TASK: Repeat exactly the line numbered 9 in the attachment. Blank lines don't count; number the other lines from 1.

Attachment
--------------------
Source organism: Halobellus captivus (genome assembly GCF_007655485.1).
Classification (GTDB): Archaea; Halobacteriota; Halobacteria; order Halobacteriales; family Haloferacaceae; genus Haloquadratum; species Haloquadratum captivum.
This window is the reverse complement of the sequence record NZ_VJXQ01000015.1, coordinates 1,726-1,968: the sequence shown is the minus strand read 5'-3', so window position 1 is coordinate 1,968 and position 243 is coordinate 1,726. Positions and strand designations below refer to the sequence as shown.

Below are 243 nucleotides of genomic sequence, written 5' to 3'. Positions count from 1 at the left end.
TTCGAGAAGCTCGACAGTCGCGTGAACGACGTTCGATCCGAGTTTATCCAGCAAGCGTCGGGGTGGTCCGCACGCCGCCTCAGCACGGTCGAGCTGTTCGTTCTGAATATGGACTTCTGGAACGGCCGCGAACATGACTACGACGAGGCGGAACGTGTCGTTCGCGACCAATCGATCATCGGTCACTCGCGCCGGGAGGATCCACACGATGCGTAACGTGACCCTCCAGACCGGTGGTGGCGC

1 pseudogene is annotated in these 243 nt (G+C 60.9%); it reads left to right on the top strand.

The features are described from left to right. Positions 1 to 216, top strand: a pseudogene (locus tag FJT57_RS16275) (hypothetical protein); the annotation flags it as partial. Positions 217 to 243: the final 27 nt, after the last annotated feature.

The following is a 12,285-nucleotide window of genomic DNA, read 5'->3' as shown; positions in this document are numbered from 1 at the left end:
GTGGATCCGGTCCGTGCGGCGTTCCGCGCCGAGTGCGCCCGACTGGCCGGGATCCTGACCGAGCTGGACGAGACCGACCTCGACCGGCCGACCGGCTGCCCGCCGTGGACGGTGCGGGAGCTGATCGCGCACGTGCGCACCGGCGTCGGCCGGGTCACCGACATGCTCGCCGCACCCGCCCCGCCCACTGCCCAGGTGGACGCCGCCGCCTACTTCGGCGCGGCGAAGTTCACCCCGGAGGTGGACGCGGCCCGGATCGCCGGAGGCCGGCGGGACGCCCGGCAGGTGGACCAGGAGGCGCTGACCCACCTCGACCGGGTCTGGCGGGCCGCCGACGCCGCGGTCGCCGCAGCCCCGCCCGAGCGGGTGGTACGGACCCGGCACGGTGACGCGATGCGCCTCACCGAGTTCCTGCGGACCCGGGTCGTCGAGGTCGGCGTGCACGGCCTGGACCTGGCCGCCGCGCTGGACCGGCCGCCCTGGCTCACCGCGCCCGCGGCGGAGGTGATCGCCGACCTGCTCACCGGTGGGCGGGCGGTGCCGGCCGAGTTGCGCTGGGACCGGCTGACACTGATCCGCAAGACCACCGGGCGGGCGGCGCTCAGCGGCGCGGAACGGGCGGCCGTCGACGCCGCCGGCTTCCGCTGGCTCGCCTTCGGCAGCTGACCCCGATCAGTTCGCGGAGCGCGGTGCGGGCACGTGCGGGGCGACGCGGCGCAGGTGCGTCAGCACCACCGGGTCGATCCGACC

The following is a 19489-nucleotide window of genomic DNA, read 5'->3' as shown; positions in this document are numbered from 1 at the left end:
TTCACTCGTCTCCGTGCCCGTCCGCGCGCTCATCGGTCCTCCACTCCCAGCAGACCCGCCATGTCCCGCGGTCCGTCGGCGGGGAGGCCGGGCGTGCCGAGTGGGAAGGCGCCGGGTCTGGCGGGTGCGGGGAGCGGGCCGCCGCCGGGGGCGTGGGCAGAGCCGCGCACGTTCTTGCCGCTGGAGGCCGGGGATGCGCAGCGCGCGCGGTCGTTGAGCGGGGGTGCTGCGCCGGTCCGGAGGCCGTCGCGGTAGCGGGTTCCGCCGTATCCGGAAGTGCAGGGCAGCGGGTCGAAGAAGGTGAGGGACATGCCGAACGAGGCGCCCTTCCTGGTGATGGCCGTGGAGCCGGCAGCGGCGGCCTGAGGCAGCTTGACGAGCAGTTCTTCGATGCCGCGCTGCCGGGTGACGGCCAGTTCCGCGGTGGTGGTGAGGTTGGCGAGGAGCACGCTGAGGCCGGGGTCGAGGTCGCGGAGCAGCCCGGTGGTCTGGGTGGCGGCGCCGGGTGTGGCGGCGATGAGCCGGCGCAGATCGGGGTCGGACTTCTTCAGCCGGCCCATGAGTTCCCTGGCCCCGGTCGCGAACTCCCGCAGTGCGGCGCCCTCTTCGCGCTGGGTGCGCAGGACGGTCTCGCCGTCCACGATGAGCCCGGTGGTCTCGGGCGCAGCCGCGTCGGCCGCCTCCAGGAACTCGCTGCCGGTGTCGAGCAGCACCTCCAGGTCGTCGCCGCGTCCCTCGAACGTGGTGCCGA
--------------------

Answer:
GTGGATCCGGTCCGTGCGGCGTTCCGCGCCGAGTGCGCCCGACTGGCCGGGATCCTGACCGAGCTGGACGAGACCGACCTCGACCGGCCGACCGGCTGCCCGCCGTGGACGGTGCGGGAGCTGATCGCGCACGTGCGCACCGGCGTCGGCCGGGTCACCGACATGCTCGCCGCACCCGCCCCGCCCACTGCCCAGGTGGACGCCGCCGCCTACTTCGGCGCGGCGAAGTTCACCCCGGAGGTGGACGCGGCCCGGATCGCCGGAGGCCGGCGGGACGCCCGGCAGGTGGACCAGGAGGCGCTGACCCACCTCGACCGGGTCTGGCGGGCCGCCGACGCCGCGGTCGCCGCAGCCCCGCCCGAGCGGGTGGTACGGACCCGGCACGGTGACGCGATGCGCCTCACCGAGTTCCTGCGGACCCGGGTCGTCGAGGTCGGCGTGCACGGCCTGGACCTGGCCGCCGCGCTGGACCGGCCGCCCTGGCTCACCGCGCCCGCGGCGGAGGTGATCGCCGACCTGCTCACCGGTGGGCGGGCGGTGCCGGCCGAGTTGCGCTGGGACCGGCTGACACTGATCCGCAAGACCACCGGGCGGGCGGCGCTCAGCGGCGCGGAACGGGCGGCCGTCGACGCCGCCGGCTTCCGCTGGCTCGCCTTCGGCAGCTGACCCCGATCAGTTCGCGGAGCGCGGTGCGGGCACGTGCGGGGCGACGCGGCGCAGGTGCGTCAGCACCACCGGGTCGATCCGACC